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Anti-Jewish Violence in Tsarist Lithuania: a Comparative Approach

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January 29 (Fri) - 12:00pm - 1:15pm
Darius Staliunas
Lithuanian Institute of History
Encina Hall West, Room 219
417 Galvez Mall
 
A talk co-sponsored by the Taube Center for Jewish Studies and Stanford University Libraries.

This paper will be divided into three parts. First of all, the short summary of the book will be presented, so that the audience  is acquainted with the basic trends related to the anti-Jewish violence in the nineteenth century Lithuania. In the second part the situation in Lithuania will be compared to that in Belarus which is a very suitable region for comparison with Lithuania, when investigating anti-Jewish pogroms. At the beginning of the 1880s, when a wave of pogroms rippled through the southern part of the Russian Empire, the situation in the Lithuanian and Belarusian provinces was very similar (no pogroms in Belarus and only two in Lithuania),  whereas at the beginning of the 20th century we can see essential differences (quite ? many deadly pogroms in Belarus). Thus, by comparing the situation in these two regions at the beginning of the 20th c. we should have a better understanding of why pogroms erupted in Belarus, and why Lithuania with its very small number of pogroms was such an exceptional area within the Jewish Pale of Settlement.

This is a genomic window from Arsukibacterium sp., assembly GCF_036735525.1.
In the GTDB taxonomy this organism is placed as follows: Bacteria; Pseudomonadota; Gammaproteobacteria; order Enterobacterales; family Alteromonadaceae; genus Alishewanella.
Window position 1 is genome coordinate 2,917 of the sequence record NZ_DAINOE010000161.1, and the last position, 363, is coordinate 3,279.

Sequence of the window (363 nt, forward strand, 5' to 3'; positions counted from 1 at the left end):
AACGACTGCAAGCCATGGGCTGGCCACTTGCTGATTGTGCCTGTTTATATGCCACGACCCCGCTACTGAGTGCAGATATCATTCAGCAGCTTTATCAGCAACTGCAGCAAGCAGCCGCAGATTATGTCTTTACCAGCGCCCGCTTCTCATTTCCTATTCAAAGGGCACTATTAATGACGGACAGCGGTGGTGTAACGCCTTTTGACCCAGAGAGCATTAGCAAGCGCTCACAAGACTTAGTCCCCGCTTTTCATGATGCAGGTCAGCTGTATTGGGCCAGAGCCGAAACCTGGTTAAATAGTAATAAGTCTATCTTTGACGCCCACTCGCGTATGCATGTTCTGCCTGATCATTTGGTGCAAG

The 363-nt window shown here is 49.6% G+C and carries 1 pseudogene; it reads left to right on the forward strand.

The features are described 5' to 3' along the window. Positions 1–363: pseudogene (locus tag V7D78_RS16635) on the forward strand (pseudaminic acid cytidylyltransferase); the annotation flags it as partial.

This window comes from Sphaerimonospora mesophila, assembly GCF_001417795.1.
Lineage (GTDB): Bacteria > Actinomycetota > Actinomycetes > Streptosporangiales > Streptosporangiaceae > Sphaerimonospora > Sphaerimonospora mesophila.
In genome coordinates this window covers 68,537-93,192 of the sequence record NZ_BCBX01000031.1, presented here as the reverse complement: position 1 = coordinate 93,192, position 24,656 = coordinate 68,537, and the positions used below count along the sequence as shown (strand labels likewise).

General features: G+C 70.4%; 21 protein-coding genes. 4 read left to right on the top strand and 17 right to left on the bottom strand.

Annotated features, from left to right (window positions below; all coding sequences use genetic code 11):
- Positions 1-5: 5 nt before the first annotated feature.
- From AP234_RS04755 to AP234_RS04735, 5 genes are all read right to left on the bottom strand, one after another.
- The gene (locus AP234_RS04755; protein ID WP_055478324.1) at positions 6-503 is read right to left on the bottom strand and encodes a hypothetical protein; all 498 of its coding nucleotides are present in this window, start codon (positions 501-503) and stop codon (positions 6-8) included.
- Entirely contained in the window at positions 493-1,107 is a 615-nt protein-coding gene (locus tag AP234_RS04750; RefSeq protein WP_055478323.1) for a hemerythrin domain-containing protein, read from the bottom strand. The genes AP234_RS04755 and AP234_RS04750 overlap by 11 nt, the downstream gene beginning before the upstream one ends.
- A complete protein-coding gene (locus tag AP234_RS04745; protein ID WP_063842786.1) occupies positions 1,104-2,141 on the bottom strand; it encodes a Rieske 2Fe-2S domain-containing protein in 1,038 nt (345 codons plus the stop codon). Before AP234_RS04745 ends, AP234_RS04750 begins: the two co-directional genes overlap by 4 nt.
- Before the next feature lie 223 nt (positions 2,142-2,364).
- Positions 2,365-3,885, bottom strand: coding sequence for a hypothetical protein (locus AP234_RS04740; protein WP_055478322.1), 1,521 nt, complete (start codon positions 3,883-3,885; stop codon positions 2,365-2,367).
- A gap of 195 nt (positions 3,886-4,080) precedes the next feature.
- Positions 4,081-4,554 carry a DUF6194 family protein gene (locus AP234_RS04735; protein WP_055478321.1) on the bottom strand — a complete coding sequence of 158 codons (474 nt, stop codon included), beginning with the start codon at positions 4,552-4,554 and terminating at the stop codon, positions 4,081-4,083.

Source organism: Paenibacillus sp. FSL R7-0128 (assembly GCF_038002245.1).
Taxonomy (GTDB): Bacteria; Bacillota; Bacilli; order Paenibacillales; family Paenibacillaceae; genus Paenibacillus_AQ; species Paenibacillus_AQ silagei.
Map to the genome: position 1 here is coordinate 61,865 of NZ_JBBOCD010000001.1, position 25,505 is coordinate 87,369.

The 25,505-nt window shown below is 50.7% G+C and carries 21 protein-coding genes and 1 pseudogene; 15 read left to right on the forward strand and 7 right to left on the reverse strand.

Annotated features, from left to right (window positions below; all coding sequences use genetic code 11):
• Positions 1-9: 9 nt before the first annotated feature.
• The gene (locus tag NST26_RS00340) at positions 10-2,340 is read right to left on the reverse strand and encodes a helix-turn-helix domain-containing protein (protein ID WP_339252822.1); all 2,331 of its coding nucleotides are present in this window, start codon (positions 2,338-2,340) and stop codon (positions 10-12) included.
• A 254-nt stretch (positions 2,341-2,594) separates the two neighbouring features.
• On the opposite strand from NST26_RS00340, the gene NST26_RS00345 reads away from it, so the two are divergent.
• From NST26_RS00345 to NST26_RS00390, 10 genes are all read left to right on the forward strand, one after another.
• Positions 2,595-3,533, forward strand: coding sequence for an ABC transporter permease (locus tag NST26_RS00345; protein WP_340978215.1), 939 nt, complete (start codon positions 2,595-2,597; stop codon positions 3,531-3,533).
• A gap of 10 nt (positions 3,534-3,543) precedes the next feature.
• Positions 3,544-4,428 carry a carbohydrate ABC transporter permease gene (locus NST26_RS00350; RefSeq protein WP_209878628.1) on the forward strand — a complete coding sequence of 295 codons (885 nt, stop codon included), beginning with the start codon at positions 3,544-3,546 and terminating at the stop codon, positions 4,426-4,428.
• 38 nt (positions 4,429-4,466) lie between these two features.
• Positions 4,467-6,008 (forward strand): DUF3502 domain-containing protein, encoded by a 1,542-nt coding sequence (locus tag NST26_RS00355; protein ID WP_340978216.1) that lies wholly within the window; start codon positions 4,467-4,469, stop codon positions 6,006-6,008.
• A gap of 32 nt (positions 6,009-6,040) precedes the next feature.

In the last part of the talk the situation in Lithuania will be compared to the one in the Kingdom of Poland and East Galicia (Habsburg Monarchy) where,  similarly to Lithuania, antisemitic ideology gained strength in the late imperial period but at the same time the number of anti-Jewish pogroms  was very small compared to other regions with a significant Jewish minority (West Galicia, other parts of Jewish Pale of Settlement). By comparing these different cases I’ll try to find some patterns that can help explain why the level of anti-Jewish violence was so diverse in different regions of the former Polish-Lithuanian Commonwealth.

Since 2000, Darius Staliunas has been a deputy director at Lithuanian Institute of History. He teaches at Vilnius and Klaip?da universities. Staliunas is the author of Making Russians. Meaning and Practice of Russification in Lithuania and Belarus after 1863 (Amsterdam/New York, NY: Rodopi, 2007); Enemies for a Day: Antisemitism and Anti-Jewish Violence in Lithuania under the Tsars (Budapest/New York: CEU Press, 2015); Lithuanian Nationalism and the Vilnius Question, 1883-1940 (Marburg: Herder-Institut, 2015; co-author – Dangiras Ma?iulis). His research interests include issues of Russian nationality policy in the so-called Northwestern Region (Lithuania and Belarus), ethnic conflicts as well as problems of historiography and places of memory in Lithuania.

RSVP requested.

This event is open to Stanford affiliates.

 

 

By Liisi Esse

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